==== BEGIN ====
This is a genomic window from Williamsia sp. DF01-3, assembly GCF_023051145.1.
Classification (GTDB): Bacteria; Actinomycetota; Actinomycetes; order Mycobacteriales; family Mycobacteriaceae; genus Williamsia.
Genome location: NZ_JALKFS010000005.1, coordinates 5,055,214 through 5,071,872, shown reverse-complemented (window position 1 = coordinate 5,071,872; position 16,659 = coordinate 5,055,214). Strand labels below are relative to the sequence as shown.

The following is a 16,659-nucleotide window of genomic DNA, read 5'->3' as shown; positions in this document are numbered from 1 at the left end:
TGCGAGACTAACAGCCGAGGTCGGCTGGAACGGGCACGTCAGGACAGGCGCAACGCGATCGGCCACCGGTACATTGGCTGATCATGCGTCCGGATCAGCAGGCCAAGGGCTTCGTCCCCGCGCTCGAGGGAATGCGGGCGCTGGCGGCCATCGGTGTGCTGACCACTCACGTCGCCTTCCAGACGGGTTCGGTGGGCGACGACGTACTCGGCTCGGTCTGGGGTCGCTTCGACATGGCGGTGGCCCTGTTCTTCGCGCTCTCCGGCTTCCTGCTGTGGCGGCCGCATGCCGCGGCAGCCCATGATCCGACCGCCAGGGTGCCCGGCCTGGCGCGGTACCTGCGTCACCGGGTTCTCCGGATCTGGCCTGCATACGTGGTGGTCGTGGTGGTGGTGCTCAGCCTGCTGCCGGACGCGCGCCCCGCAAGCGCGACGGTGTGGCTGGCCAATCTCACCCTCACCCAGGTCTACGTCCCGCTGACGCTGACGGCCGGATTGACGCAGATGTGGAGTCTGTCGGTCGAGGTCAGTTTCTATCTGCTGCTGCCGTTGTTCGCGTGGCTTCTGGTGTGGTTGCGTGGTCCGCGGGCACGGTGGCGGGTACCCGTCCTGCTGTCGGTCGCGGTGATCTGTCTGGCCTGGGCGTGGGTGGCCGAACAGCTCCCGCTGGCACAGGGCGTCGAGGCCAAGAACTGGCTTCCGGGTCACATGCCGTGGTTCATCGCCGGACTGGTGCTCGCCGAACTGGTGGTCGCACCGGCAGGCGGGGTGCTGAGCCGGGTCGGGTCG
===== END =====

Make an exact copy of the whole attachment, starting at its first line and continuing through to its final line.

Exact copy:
This is a genomic window from Williamsia sp. DF01-3, assembly GCF_023051145.1.
Classification (GTDB): Bacteria; Actinomycetota; Actinomycetes; order Mycobacteriales; family Mycobacteriaceae; genus Williamsia.
Genome location: NZ_JALKFS010000005.1, coordinates 5,055,214 through 5,071,872, shown reverse-complemented (window position 1 = coordinate 5,071,872; position 16,659 = coordinate 5,055,214). Strand labels below are relative to the sequence as shown.

The following is a 16,659-nucleotide window of genomic DNA, read 5'->3' as shown; positions in this document are numbered from 1 at the left end:
TGCGAGACTAACAGCCGAGGTCGGCTGGAACGGGCACGTCAGGACAGGCGCAACGCGATCGGCCACCGGTACATTGGCTGATCATGCGTCCGGATCAGCAGGCCAAGGGCTTCGTCCCCGCGCTCGAGGGAATGCGGGCGCTGGCGGCCATCGGTGTGCTGACCACTCACGTCGCCTTCCAGACGGGTTCGGTGGGCGACGACGTACTCGGCTCGGTCTGGGGTCGCTTCGACATGGCGGTGGCCCTGTTCTTCGCGCTCTCCGGCTTCCTGCTGTGGCGGCCGCATGCCGCGGCAGCCCATGATCCGACCGCCAGGGTGCCCGGCCTGGCGCGGTACCTGCGTCACCGGGTTCTCCGGATCTGGCCTGCATACGTGGTGGTCGTGGTGGTGGTGCTCAGCCTGCTGCCGGACGCGCGCCCCGCAAGCGCGACGGTGTGGCTGGCCAATCTCACCCTCACCCAGGTCTACGTCCCGCTGACGCTGACGGCCGGATTGACGCAGATGTGGAGTCTGTCGGTCGAGGTCAGTTTCTATCTGCTGCTGCCGTTGTTCGCGTGGCTTCTGGTGTGGTTGCGTGGTCCGCGGGCACGGTGGCGGGTACCCGTCCTGCTGTCGGTCGCGGTGATCTGTCTGGCCTGGGCGTGGGTGGCCGAACAGCTCCCGCTGGCACAGGGCGTCGAGGCCAAGAACTGGCTTCCGGGTCACATGCCGTGGTTCATCGCCGGACTGGTGCTCGCCGAACTGGTGGTCGCACCGGCAGGCGGGGTGCTGAGCCGGGTCGGGTCG